The cytotoxic $Staphylococcus\ aureus$ PSM$\alpha$3 reveals a cross-$\alpha$ amyloid-like fibril

Abstract : Amyloids are ordered protein aggregates, found in all kingdoms of life, and are involved in aggregation diseases as well as in physiological activities. In microbes, functional amyloids are often key virulence determinants, yet the structural basis for their activity remains elusive. We determined the fibril structure and function of the highly toxic, 22-residue phenol-soluble modulin $\alpha$3 (PSM$\alpha$3) peptide secreted by $Staphylococcus\ aureus$ PSM$\alpha$3 formed elongated fibrils that shared the morphological and tinctorial characteristics of canonical cross-β eukaryotic amyloids. However, the crystal structure of full-length PSM$\alpha$3, solved de novo at 1.45 angstrom resolution, revealed a distinctive "cross-$\alpha$" amyloid-like architecture, in which amphipathic α helices stacked perpendicular to the fibril axis into tight self-associating sheets. The cross-$\alpha$ fibrillation of PSM$\alpha$3 facilitated cytotoxicity, suggesting that this assembly mode underlies function in S. aureus.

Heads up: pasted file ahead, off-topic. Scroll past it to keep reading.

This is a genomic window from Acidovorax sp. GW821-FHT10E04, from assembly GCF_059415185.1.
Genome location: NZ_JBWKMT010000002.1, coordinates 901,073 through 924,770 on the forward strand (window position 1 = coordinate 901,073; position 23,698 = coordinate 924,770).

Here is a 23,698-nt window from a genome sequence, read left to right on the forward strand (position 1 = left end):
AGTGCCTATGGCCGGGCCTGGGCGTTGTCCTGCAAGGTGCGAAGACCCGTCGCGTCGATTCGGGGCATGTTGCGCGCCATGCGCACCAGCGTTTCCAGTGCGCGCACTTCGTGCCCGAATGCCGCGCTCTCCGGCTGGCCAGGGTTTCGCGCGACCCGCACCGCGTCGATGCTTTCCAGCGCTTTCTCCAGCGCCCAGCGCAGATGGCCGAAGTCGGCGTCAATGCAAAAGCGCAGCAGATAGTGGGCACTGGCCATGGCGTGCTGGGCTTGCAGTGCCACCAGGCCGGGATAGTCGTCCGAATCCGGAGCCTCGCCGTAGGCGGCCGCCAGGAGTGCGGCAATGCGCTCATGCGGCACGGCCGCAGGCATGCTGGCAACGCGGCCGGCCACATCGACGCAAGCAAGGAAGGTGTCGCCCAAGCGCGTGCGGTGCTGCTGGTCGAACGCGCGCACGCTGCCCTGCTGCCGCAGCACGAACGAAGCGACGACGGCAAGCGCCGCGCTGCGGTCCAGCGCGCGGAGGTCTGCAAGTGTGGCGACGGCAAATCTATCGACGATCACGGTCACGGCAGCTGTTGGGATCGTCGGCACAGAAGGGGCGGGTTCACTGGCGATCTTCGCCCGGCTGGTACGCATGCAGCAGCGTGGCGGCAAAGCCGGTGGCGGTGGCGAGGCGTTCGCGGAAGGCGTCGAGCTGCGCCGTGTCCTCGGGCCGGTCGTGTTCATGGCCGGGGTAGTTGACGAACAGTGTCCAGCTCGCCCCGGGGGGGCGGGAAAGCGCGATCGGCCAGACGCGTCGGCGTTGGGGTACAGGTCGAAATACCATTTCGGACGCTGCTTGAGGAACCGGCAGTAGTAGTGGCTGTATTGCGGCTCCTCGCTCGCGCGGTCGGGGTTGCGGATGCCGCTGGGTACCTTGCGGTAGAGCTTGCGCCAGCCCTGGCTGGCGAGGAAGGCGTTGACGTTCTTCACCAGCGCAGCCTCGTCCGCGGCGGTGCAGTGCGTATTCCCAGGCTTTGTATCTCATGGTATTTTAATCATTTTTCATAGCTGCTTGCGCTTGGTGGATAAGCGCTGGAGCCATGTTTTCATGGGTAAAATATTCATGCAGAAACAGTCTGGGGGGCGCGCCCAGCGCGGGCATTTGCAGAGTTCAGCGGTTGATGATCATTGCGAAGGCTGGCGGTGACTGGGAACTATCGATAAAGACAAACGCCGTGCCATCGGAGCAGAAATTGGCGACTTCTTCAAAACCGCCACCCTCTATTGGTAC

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Einav Tayeb-Fligelman, Orly Tabachnikov, Asher Moshe, Orit Goldshmidt-Tran, Michael R Sawaya, et al.. The cytotoxic $Staphylococcus\ aureus$ PSM$\alpha$3 reveals a cross-$\alpha$ amyloid-like fibril. Science, American Association for the Advancement of Science, 2017, 355 (6327), pp.831-833. 〈10.1126/science.aaf4901〉. 〈hal-01487773〉



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